The number of Americans looking for unemployment benefits fell last week but remained above 1 million.

US unemployment figures

According to a report released by the US Department of Labor on Thursday, the number of Americans applying for state unemployment benefits totaled at a 1.186 million seasonally adjusted figure for the week ending through August 1. Economists participating in a survey by Reuters expected 1,415 million applications. 1.435 million people applied the previous week.

Ongoing unemployment insurance applications fell by 613 thousand to 16 million 107 thousand.

Although the figure continues its downward trend, it shows that the stagnation in the US labor market and the increasing number of new COVID-19 cases threatening the country’s economic recovery continues. Unemployment claims skyrocketed to a record of 6 million 867 thousand in the last week of March.

The coronavirus cases rose across the world’s largest economy last month. In some states in the west and south, authorities have forced businesses to close again or to suspend plans to reopen, sending workers back to their homes. Infections have seen a jump in 17 states, including Oklahoma, Montana, and Missouri, despite a decrease of about 5% across the US last week.

The US stock markets saw rises as the unemployment figure was better than pessimistic expectations.

BoE negative interest debate

Bank of England (BOE) Governor Andrew Bailey told CNBC on Thursday that despite the bank’s “constrained position” there were no plans to go for negative interest rates in the coming months.

Bailey’s statement came shortly after the BoE Monetary Policy Committee unanimously voted to keep interest rates at 0.1%, an all-time low.

Policymakers also decided not to change the size of the central bank’s bond-buying program at £745 billion.

The pound rose to 1.3185, a five-month high against the US dollar shortly after the announcement.

Trump threatens executive action

US Democrats who control the House of Representatives and the Republicans who hold the majority in the Senate continue their negotiations on a new aid package to combat the economic effects of the COVID-19 pandemic, with the participation of officials from the White House.

As the negotiations near the end of the second week, the parties came closer to an agreement on some issues, they were unable to resolve their major differences on issues such as the size of federal aid and aid for tens of millions of unemployed workers.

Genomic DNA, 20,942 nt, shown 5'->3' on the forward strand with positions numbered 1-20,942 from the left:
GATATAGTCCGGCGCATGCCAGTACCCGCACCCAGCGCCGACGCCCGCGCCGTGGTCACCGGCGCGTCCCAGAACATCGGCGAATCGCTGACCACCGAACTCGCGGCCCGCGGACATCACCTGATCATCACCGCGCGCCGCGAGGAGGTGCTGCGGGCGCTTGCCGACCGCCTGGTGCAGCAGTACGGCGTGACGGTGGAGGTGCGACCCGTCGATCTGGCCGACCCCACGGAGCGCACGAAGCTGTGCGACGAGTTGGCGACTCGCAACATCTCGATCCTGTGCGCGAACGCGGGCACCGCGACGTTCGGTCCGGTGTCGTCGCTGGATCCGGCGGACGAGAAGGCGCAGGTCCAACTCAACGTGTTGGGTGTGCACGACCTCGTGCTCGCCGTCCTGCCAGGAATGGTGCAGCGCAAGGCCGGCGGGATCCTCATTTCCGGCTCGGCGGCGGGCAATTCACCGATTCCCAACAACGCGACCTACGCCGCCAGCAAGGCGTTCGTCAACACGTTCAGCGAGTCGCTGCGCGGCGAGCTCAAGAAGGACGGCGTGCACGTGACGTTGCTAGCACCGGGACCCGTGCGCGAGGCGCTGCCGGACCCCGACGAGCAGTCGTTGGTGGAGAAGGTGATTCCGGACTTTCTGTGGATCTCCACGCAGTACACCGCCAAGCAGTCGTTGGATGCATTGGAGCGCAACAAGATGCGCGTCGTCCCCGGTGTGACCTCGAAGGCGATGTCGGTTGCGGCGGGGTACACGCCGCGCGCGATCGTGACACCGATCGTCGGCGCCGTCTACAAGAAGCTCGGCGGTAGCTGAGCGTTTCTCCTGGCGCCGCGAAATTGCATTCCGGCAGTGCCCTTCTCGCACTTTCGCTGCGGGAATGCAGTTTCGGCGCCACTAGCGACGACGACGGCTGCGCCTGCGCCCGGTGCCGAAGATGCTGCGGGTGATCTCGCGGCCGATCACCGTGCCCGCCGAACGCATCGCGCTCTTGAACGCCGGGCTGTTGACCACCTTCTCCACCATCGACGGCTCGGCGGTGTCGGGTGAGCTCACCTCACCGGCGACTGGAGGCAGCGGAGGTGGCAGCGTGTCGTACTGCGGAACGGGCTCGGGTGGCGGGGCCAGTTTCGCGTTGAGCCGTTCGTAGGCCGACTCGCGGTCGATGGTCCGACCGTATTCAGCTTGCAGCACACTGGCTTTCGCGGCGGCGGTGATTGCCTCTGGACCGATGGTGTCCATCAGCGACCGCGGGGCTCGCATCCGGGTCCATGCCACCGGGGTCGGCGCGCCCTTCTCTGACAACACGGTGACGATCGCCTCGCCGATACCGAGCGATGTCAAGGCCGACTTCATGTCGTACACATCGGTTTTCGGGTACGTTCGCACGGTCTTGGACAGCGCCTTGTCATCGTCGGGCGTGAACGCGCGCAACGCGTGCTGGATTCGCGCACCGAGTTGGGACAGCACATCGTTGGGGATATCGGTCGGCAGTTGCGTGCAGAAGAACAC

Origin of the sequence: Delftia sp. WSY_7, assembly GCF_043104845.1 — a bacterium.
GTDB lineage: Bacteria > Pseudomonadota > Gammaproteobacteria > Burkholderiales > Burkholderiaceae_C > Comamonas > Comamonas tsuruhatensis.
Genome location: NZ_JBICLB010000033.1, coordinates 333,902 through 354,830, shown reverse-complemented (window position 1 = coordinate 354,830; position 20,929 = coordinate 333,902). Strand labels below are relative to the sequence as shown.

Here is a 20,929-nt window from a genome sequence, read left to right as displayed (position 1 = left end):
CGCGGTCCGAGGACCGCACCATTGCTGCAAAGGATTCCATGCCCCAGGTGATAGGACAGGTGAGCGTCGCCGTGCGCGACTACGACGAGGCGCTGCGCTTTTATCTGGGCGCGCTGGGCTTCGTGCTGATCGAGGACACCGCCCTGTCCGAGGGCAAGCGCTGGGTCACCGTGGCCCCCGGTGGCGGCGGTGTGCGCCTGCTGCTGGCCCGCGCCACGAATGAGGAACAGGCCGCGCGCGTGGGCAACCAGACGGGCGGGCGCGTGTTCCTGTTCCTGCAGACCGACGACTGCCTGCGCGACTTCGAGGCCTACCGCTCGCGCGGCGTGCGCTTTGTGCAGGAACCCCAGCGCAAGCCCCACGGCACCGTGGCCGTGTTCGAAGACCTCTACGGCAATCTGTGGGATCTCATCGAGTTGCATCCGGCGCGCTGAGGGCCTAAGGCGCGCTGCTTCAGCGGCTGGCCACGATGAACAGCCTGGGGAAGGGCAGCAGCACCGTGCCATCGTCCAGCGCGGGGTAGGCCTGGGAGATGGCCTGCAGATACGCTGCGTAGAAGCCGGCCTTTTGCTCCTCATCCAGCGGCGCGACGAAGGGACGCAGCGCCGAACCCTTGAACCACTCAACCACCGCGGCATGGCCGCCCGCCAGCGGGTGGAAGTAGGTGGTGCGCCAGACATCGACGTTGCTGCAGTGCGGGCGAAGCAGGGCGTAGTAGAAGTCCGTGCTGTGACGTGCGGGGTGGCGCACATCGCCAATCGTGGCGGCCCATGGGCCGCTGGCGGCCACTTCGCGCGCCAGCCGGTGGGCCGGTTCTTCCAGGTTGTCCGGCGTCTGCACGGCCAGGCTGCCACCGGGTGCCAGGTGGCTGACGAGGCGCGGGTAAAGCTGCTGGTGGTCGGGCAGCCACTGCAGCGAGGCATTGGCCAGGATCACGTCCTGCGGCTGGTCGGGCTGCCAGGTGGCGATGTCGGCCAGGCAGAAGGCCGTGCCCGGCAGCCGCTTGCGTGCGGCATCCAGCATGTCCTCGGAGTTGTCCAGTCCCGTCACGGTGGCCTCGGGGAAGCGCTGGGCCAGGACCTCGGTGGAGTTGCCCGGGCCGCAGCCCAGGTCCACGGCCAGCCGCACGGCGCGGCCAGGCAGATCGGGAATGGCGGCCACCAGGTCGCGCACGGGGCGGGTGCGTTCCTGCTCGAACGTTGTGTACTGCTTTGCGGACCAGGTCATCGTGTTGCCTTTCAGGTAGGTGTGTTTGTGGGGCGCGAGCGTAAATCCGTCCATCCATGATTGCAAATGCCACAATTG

“We’re trying to get a deal that’s good for the American public and American workers. Our objective is to try to reach an understanding of the major issues by Friday. If we can’t reach an agreement on the major issues, it’s going to be hard to complete a deal,” Treasury Secretary Steven Mnuchin told reporters after nearly two hours of talks on Wednesday.

Mnuchin and White House chief of staff Mark Meadows held talks on Capitol Hill with two senior Democratic Leaders, Speaker of the House Nancy Pelosi, and Senate Minority leader Chuck Schumer.

President Donald Trump said that if the negotiations are not successful until Friday, he will issue executive orders against home evictions and income tax.

Taiwan crisis

Communist China’s Ministry of Foreign Affairs said that a planned visit by the US Secretary of Health Alex Azar to the Republic of China (Taiwan) is unacceptable and that Beijing will take the necessary countermeasures.

The island claimed by China is preparing for a top-level official visit from the US for the first time in four decades. The visit, which will begin on Sunday, is increasing tensions between Beijing and Washington, the world’s two largest economies now at odds at almost everything from trade, technology, geopolitics and human rights to the new coronavirus pandemic.

China describes Taiwan as the most sensitive and important issue in its bilateral relations with the United States.

Speaking at a daily briefing in Beijing, Chinese Foreign Ministry spokesman Wang Wenbin said that Taiwan is part of China, and attempts to reject or object to the “One China” principle will fail.

Referring to Azar’s visit, Wang said, “China will take strong countermeasures in response to US behavior.”

Washington broke its formal ties with the Republic of China in favor of the Beijing-based People’s Republic of China in 1979, 30 years after the communist revolution in mainland China. The Trump administration has made it a priority to strengthen its support for democratic China (Taiwan) and increased arms sales.


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